There was a long period of time in America that Catholic hospitals refused dying cancer patients suffering in absolute agony morphine - not because it wasn’t available - but because through the religious doctrine; “It wasn’t part of God’s plan for a righteous death!”
The newest attack ( it is by no means “new” ) has been on the medical definition of “pain,” itself! The question of whether “chronic pain” warrants relief, compared to “cancer pain,” or “acute pain??”


The top several non pharmacological options are too expensive for many chronic/intractable pain patients, as they are not covered by insurance. Also as marijuana does help many people with mild to moderate pain the results are far less good with severe pain. Kratom has been pushed by many doctors, essentially a way around the opioids. Yet, at the same time, the federal government is trying to put this onto Schedule I listing. Frankly, the last thing I want is to become hopeful on a drug that will be pulled out from under my feet, as have the opioids. Stem cells did not work and cost my mother more than $23,700. The doctor performing the stem cells never even asked for any records, MRIs to see if the stem cells could improve anything. How can this be a stem cell study when there was no questions before or after.

The best and most cost effective treatment for chronic/intractable pain is opioids. It is a real crime that we are throwing out the baby with the bath water, especially since it has been proven now that the deaths are still escalating despite the prescribing of opioids to be at a low. So for the upward number of 6% of patients becoming addicted, we are making it acceptable to torture and ruin the lives of the other 94% of patients. Stop the insanity!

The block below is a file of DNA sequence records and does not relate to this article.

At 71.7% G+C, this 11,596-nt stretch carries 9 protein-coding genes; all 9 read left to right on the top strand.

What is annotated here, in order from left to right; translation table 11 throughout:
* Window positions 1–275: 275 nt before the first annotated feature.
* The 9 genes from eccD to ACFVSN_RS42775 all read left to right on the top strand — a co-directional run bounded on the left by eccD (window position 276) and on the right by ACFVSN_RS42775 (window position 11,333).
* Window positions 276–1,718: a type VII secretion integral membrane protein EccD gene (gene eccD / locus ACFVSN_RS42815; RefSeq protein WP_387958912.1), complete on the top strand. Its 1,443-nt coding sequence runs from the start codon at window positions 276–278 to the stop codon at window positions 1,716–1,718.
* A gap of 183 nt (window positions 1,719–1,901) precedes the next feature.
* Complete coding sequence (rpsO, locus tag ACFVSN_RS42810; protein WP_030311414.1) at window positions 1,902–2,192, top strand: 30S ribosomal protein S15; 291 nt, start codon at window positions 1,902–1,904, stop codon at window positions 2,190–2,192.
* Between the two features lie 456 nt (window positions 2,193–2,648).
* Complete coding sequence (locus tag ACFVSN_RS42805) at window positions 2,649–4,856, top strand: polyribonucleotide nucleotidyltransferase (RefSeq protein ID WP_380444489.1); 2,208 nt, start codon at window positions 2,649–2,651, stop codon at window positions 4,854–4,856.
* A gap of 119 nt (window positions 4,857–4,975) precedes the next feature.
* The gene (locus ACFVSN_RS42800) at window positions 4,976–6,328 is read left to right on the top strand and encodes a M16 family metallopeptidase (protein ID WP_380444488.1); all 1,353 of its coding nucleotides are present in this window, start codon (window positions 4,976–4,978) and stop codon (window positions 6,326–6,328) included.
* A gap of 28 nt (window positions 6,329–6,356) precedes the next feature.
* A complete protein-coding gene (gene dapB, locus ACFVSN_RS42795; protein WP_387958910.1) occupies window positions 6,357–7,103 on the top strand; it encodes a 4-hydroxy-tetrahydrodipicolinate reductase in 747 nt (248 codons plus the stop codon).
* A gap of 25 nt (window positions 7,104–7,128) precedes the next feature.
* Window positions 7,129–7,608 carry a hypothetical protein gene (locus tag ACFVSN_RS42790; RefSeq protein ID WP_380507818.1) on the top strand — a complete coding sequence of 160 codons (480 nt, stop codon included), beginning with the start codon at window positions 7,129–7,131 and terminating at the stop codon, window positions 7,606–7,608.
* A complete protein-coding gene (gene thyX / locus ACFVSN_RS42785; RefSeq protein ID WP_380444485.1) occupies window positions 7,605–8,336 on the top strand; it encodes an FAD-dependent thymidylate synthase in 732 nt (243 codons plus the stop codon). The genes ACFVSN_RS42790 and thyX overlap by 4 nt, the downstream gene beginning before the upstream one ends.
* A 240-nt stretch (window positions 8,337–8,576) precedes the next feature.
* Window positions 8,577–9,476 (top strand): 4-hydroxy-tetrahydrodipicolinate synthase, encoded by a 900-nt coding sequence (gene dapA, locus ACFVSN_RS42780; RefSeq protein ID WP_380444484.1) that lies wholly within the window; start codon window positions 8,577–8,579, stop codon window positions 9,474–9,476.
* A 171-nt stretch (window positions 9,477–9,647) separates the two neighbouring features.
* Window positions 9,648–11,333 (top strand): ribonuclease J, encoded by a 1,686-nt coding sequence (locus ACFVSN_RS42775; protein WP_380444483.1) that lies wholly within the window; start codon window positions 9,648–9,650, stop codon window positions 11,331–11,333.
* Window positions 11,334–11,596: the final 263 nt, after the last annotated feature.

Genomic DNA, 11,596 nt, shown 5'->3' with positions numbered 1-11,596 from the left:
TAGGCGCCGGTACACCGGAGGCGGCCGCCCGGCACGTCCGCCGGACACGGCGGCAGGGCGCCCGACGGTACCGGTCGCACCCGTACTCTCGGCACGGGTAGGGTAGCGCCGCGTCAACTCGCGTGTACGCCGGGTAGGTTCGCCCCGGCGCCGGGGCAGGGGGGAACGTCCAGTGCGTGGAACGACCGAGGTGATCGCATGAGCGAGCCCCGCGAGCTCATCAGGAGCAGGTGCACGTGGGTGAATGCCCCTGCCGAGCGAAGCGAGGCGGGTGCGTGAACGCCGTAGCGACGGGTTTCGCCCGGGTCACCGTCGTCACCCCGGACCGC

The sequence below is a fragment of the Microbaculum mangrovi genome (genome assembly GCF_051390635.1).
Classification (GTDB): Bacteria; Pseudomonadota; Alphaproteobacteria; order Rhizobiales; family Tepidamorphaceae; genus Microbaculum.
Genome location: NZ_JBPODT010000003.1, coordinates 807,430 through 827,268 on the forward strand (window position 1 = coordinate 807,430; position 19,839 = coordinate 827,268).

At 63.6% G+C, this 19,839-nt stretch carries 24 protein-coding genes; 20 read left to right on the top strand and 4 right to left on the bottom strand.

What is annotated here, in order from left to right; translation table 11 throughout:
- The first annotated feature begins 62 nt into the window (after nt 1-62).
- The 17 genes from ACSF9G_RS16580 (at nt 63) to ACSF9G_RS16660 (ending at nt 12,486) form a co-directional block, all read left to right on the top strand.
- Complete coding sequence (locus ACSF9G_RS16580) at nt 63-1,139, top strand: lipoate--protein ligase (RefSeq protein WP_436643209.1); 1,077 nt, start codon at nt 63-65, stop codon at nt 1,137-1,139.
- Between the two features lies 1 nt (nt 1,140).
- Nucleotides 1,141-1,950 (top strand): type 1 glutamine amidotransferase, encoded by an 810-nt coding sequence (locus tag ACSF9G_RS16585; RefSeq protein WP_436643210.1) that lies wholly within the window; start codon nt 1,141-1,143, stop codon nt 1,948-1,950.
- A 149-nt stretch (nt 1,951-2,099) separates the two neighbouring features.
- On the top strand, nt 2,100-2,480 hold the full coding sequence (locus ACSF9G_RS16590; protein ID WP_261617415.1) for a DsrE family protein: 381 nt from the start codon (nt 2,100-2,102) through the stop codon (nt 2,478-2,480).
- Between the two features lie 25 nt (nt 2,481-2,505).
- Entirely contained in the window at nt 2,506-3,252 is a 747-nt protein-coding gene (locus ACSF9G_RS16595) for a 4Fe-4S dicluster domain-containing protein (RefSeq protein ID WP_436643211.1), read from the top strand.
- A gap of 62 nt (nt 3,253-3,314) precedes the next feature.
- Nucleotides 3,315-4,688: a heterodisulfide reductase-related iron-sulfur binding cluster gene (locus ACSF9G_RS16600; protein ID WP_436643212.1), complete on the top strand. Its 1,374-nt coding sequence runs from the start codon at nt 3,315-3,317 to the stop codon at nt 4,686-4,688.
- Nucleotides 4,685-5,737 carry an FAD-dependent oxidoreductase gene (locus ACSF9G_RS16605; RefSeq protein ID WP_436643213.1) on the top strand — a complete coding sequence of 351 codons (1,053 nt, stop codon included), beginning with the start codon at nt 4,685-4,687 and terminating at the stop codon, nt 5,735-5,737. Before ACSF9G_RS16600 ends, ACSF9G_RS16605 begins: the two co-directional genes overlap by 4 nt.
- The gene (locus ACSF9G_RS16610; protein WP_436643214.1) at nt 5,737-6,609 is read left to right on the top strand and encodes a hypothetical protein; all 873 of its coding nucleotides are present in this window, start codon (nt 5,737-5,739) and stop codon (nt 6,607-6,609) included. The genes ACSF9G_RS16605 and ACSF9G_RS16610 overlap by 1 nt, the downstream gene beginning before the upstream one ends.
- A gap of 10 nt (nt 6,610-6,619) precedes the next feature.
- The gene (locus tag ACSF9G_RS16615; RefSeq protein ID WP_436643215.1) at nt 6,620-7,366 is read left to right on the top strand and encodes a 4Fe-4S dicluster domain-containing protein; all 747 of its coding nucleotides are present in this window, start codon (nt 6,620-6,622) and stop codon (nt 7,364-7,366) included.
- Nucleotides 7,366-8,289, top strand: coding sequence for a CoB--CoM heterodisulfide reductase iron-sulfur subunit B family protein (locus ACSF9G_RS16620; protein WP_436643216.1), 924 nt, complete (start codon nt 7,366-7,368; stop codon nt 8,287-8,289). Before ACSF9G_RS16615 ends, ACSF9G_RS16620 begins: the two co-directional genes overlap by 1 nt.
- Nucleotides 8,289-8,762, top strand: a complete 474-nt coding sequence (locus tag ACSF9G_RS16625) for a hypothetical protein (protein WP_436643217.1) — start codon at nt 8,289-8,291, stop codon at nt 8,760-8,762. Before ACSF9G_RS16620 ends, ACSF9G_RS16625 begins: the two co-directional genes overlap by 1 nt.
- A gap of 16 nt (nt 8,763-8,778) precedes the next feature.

Talk about mis representing. Oxycontin was approved in 1995 (last half) and it represented a totally new way to treat pain, separating baseline treatment and breakthrough treatment in a manner to REDUCE total opioid use. Nothing about Purdue pushing OxyContin and if it was such a terrible thing why did ALL drug manufacturers begin making long acting versions of ALL of their medications. Why not condemn all drug makers?

I also find it despicable when someone refers to those in danger from these drugs as USERS. They are not, the only ones at risk are ABUSERS. The PROP gang has done an impressive job making opioid use out to be a problem, as with Opioid Use Disorder. Its not opioid USE that is the problem, it is opioid ABUSE.

The author quotes articles about studies, not the studies themselves. The 8-10 addiction is from a study of those who were already drug abusers, not patients undergoing supervised medical treatment. Just like the study about NSAIDs being equivalent to opioids. FOR DENTAL PAIN. Anyone who has had dental pain on opioids knows there’s not a whole lot that makes a dent in that kind of pain.